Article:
Ragnarock: One Year Later and What Lies Ahead

We’re just weeks away from the one-year anniversary of the release of Ragnarock, a VR music game featuring magic runes, Vikings, drums, and racing longboats.  Sound cool?  More than you can possibly imagine, so go read my original review if you haven’t already then check out what’s new in the past year and what we can expect going forward.

A lot has changed in the past twelve months, some obvious and some changes more subtle.  It’s been a while since I’ve wielded the magic hammers and drummed my way across the finish line, so I’m not sure how many of my “new observations” are actually enhancements versus stuff I just overlooked when I originally reviewed.  For instance, there are now wicked looking guitars displayed on the vaulted ceiling that you can click on for twangy sound effects.  If you hover on the Exit door it will crack open, and wind will blow snow into the threshold creating a small drift that will slowly melt once you shut the door.  Some things I do know are new is the door on the right (where the hammer selector used to be) that leads to the locker room.  In here, you will not only find a bigger hammer selector wheel with more hammer options but also the ability to select from an assortment of unlockable longboats.  This is all just visual fluff, but some of the hammer requirements to unlock new designs are really challenging and will keep collectors playing for extended hours.

In addition to the Viking lodge renovations there are also major additions to the music list, which has grown considerably over the past year with two major DLC drops adding 17 new songs, new hammers, boats, and even a new environment.  There is so much music you can now select your tracks by group as well as easily create a list of Favorites by toggling the Star icon on the song card.  Surprisingly, there is a nice variety of song difficulty, making all of the new content highly accessible to Vikings of all skill levels.  Some of the tracks are also supersized, lasting 2-3 times longer than most tracks.  These 10+ minute marathon drum sessions will really test your endurance, and you have the ability to add your own custom music, which appears as its own tab in the music selection wheel.

Ragnarock is easily one of the best music games I’ve ever played, locking in a solid second place behind Synth Riders.  It has tremendous potential to be a classic party game for passing around the headset, especially now that the game has multi-profile support. It would be cool to have song lyrics displayed on an external monitor so your drunken horde of Vikings waiting their turn could sing along to some of these catchy sea shanties.  The game still boasts some incredibly fun multiplayer with a new party mode and tournaments along with the classic leaderboard-chasing systems and an improved Ghost Ship racing mode that lets you select ghosts from a variety of sources such as your best race time, your friends’ best times, or you can even race against the #1 drummer from the world leaderboards.  These ghost ships along with the +/- distance meter are a great way to judge your performance in any given race.  I also appreciate the clock-meter that indicates how much of the song is left.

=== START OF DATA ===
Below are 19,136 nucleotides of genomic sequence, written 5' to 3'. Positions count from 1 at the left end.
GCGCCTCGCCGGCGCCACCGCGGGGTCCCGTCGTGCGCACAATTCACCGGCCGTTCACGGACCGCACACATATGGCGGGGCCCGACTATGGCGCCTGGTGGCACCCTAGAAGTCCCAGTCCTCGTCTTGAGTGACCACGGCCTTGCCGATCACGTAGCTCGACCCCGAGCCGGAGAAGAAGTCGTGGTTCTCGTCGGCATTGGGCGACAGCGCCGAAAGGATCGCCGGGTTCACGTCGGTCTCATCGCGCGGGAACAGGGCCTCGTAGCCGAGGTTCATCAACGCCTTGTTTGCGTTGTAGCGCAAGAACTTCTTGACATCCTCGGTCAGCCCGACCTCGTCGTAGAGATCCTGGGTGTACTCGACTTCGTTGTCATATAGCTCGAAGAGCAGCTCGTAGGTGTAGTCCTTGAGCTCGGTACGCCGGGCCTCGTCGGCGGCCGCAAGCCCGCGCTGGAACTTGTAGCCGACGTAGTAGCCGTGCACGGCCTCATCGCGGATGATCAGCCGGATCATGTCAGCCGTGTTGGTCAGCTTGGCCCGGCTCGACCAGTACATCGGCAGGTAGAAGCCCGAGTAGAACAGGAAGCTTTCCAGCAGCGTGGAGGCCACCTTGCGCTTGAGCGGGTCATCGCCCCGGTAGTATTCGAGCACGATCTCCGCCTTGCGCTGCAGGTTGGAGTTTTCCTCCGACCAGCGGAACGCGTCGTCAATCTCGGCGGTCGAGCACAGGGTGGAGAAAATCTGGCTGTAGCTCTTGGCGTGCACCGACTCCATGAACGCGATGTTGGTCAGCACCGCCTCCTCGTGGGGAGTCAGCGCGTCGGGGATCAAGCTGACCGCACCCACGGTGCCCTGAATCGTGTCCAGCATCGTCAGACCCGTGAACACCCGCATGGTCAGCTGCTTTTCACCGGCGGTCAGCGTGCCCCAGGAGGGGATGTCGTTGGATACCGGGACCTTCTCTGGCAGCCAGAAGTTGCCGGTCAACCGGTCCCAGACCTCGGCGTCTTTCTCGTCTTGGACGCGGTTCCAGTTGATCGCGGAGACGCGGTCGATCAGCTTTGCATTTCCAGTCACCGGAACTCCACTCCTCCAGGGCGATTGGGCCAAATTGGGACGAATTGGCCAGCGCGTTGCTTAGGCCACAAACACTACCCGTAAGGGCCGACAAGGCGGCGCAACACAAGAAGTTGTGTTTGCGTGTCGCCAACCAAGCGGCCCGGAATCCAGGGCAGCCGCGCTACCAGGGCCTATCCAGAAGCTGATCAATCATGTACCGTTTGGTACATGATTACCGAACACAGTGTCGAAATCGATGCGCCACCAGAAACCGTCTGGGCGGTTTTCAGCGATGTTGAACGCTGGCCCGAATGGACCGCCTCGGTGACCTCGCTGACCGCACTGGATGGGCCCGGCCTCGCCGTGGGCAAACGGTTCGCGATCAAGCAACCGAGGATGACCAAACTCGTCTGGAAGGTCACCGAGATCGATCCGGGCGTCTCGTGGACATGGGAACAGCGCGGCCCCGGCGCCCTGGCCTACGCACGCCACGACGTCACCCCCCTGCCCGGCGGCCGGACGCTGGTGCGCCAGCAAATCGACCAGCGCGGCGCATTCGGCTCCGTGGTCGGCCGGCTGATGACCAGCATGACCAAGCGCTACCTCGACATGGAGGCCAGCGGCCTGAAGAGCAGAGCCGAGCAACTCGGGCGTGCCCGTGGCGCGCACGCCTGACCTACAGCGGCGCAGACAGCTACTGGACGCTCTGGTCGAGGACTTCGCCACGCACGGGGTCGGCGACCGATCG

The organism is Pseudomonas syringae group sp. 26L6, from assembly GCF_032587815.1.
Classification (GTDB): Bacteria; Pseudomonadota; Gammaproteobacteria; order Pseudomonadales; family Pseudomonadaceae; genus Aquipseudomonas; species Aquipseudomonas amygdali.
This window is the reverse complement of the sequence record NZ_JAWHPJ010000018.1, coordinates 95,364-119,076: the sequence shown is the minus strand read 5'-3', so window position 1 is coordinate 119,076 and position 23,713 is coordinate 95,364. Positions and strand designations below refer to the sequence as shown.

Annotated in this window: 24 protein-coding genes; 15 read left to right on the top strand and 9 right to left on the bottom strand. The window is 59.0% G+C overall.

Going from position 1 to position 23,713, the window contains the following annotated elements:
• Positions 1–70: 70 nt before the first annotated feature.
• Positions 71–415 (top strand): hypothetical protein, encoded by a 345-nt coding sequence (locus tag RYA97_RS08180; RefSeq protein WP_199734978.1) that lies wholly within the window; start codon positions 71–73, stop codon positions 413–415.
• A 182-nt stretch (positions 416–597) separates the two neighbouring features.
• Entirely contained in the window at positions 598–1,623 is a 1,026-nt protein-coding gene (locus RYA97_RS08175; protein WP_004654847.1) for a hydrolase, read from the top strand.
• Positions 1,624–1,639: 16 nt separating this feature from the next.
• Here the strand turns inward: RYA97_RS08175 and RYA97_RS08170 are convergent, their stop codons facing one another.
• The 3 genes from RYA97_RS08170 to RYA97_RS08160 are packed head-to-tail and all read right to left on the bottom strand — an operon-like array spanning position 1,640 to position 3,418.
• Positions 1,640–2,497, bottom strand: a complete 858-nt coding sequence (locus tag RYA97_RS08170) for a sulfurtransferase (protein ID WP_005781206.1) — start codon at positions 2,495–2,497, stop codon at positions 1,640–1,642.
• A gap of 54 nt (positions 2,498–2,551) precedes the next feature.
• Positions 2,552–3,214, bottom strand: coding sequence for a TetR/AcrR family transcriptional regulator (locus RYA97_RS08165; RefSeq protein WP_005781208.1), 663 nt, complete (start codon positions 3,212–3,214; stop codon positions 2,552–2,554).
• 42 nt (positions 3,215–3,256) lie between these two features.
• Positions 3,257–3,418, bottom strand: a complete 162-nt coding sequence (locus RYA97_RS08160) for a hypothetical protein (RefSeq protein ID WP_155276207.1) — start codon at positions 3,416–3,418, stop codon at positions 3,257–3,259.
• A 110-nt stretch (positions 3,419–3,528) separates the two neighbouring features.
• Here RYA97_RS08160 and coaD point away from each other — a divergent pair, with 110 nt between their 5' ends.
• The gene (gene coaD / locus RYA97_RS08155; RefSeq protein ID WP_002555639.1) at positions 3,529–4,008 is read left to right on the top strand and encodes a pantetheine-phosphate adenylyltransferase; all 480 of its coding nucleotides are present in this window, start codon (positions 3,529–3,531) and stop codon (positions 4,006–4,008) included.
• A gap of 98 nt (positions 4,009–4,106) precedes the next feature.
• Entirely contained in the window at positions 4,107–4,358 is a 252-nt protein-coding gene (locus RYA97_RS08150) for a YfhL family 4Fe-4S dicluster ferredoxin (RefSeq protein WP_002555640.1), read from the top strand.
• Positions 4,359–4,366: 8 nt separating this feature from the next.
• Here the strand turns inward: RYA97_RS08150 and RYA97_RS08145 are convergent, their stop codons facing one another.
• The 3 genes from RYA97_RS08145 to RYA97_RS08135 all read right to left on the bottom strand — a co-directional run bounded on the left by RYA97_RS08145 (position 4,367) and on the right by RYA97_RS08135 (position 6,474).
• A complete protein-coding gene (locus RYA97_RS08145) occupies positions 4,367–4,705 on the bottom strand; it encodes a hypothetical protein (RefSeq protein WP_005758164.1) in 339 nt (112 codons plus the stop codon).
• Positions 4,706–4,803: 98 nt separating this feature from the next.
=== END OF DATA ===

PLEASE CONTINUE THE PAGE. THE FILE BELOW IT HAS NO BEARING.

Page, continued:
As with any music title the game is only as fun as the music is enjoyable and the track list (and DLC) are very genre specific.  No EDM or K-Pop here; in fact, the only two band names I even recognize are The Offspring and DragonForce, but the music is so good…even the “bad” songs really aren’t bad…just not as good as others.  Gloryhammer had some of the best songs from the original song library, so for them to get their own DLC was glorious.  I had a blast exploring both the DLC libraries as well as revisiting the original two volumes of music, and slowly working my way through the second and third difficulty tiers, although anything around 6 or 7 is 50-50 on whether I can reach a bronze finish – but I keep on trying, and that is the addictive nature of Ragnarock.  Even when you fail you still have a great time, and those bronze, silver, and gold finishing posts as well as the competitive ghost battles will keep you playing for countless hours, and with free new music releasing each quarter along with paid RAID DLC, there is no end in sight.

I haven’t been this hooked on a music game since Rock Band and Guitar Hero.  The immersive presentation is only the beginning.  The fantastic song libraries along with unparalleled freedom in customizing your drum layout for seated or standing play, choosing that perfect hammer and ship model, or striving to achieve those near-impossible goals to unlock more content will keep you wearing that VR headset longer than you probably should, but those are the sacrifices a Viking drummer has to make.

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